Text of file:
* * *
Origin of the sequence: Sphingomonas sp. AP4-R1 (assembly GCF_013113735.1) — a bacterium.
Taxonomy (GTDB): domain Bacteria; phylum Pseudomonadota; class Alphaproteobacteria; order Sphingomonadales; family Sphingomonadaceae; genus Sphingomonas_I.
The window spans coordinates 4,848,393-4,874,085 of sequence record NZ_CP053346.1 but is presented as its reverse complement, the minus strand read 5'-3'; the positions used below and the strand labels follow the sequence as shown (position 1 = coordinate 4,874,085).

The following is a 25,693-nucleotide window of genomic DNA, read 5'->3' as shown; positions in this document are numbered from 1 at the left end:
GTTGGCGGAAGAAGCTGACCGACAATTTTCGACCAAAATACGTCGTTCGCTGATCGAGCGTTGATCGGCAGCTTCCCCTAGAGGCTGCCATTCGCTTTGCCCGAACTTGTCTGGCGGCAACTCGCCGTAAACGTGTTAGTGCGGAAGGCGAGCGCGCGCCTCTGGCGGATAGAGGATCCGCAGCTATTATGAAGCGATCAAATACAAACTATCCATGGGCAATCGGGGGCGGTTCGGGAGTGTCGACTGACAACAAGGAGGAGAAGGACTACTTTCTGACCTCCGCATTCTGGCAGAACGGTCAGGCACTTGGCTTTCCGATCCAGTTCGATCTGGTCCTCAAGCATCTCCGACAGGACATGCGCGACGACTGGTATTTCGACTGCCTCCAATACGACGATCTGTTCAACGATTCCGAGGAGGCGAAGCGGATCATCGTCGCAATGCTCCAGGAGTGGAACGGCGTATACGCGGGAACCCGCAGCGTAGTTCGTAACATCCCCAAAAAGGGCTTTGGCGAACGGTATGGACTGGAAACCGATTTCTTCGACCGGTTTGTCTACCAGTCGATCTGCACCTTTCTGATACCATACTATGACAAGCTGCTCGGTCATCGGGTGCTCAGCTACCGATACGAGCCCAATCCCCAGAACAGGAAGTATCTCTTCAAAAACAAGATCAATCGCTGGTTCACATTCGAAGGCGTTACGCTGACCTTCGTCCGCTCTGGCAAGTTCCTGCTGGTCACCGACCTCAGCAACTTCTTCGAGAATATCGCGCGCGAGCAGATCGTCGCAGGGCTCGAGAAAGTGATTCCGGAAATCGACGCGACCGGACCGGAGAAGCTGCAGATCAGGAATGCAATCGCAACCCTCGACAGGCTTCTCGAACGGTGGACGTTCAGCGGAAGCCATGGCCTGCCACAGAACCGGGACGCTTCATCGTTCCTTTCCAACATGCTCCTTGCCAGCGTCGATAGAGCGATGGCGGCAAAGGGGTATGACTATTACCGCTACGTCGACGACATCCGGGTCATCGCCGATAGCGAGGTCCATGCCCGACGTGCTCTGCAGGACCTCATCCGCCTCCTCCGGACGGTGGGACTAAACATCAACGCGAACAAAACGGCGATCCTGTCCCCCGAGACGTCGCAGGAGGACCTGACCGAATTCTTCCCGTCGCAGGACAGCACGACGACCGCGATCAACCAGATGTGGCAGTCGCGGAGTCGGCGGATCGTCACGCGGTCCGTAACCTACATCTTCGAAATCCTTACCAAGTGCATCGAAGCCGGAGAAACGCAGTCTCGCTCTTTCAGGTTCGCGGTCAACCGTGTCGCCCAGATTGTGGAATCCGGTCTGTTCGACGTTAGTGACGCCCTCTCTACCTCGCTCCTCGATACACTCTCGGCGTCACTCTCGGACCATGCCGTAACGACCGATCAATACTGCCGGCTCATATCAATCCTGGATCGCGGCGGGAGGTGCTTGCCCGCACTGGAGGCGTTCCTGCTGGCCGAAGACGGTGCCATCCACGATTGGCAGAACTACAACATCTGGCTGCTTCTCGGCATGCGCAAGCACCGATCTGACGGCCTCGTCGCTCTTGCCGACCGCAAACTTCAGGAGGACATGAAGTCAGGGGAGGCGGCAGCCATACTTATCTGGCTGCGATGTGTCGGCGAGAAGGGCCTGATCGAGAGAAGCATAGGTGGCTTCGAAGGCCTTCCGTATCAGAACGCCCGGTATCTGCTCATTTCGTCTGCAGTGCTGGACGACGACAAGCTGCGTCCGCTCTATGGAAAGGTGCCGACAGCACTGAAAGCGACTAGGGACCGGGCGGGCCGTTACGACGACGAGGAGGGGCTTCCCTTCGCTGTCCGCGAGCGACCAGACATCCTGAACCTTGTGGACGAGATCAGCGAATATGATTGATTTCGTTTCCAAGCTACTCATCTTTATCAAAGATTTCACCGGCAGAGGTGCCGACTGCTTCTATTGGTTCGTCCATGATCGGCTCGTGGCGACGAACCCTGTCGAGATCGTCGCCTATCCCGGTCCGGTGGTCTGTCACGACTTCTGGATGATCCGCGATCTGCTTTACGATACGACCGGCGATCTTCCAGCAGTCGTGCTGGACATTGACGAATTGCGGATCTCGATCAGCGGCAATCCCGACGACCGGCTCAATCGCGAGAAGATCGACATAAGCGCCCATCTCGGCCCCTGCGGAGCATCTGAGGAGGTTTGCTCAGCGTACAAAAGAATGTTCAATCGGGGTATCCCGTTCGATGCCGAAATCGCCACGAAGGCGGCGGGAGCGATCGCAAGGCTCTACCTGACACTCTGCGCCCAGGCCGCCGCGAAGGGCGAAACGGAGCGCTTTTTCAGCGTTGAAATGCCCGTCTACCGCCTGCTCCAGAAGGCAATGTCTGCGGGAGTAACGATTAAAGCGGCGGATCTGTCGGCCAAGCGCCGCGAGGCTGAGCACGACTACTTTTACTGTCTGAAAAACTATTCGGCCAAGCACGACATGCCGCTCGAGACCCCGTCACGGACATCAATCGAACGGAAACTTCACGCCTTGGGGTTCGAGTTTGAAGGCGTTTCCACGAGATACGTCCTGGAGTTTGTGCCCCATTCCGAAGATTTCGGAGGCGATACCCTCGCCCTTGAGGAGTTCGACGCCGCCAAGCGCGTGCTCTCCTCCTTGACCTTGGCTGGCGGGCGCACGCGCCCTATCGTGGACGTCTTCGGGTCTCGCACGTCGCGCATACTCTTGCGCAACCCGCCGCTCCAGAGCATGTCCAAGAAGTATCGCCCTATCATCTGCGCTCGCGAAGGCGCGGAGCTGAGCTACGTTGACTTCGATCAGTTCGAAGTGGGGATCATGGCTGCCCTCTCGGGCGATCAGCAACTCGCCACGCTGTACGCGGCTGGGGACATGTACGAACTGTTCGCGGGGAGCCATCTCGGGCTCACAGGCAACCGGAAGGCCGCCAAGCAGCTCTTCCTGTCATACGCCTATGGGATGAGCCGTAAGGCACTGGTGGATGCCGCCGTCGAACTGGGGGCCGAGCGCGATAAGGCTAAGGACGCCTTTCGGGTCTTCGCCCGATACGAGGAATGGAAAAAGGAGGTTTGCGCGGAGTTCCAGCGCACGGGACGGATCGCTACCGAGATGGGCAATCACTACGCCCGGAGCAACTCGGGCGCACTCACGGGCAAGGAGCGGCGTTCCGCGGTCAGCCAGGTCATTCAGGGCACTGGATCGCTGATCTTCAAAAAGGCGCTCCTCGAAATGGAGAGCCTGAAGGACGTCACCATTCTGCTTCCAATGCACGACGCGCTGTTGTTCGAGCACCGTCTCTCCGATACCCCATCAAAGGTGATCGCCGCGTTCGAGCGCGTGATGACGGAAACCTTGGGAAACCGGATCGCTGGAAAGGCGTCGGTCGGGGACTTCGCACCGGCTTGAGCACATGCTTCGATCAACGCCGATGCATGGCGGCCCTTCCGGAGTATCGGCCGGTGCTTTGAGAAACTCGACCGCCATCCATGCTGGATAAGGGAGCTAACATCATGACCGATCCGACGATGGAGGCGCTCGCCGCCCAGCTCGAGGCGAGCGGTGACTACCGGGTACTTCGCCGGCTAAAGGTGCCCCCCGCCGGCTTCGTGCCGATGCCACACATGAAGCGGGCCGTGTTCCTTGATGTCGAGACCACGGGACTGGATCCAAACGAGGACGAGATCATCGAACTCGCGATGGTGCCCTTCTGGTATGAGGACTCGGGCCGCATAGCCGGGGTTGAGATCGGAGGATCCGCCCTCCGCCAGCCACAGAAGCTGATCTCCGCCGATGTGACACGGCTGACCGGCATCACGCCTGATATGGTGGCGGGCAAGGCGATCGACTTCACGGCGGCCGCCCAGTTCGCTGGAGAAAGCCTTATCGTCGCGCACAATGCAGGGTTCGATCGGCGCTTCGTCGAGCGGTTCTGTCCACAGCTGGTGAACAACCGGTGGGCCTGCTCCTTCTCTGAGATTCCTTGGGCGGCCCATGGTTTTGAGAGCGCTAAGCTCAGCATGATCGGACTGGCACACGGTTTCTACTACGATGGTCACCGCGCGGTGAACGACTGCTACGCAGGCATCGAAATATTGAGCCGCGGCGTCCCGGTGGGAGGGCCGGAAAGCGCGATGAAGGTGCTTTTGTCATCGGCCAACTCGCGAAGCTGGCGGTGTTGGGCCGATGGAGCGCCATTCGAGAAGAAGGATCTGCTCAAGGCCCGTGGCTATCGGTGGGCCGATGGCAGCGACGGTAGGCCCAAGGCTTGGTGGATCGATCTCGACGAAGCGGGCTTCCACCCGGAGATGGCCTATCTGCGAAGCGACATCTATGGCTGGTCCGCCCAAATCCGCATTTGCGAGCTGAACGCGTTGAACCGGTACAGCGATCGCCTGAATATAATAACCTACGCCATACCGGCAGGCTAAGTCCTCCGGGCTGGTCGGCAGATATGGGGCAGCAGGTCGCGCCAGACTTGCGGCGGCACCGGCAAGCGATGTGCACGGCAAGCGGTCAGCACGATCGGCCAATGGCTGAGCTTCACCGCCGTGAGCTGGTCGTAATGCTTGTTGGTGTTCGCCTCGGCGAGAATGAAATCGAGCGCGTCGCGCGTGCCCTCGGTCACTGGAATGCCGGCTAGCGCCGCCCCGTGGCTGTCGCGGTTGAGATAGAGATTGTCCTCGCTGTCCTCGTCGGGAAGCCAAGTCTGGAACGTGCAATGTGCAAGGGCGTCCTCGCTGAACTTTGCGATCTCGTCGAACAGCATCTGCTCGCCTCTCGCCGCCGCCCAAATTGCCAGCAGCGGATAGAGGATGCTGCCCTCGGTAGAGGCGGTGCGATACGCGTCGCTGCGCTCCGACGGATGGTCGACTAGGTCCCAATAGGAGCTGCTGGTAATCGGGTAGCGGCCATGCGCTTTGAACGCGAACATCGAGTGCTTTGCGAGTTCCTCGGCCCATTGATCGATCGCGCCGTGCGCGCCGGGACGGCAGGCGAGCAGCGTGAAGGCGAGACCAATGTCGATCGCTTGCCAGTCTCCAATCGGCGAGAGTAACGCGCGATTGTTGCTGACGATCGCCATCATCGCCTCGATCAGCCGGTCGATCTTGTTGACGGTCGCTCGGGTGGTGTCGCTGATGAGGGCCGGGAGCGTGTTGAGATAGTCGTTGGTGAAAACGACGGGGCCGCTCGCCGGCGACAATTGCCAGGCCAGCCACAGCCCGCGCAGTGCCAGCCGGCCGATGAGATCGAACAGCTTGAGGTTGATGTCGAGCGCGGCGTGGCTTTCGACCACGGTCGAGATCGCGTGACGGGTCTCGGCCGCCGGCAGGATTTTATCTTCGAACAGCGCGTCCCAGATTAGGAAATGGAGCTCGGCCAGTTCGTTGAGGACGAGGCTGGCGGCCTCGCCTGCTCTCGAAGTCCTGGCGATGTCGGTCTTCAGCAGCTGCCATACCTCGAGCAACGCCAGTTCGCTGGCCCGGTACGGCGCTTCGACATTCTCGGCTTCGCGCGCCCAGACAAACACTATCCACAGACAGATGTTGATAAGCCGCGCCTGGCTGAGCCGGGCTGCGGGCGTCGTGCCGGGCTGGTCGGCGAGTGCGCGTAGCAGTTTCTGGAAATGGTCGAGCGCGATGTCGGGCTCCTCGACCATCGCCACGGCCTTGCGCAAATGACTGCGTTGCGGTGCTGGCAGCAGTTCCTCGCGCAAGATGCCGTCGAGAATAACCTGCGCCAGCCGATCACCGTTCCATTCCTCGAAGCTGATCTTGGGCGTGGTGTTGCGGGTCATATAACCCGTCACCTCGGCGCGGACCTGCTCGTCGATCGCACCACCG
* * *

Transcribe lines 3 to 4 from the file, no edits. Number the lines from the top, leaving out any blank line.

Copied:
The window spans coordinates 4,848,393-4,874,085 of sequence record NZ_CP053346.1 but is presented as its reverse complement, the minus strand read 5'-3'; the positions used below and the strand labels follow the sequence as shown (position 1 = coordinate 4,874,085).

The following is a 25,693-nucleotide window of genomic DNA, read 5'->3' as shown; positions in this document are numbered from 1 at the left end: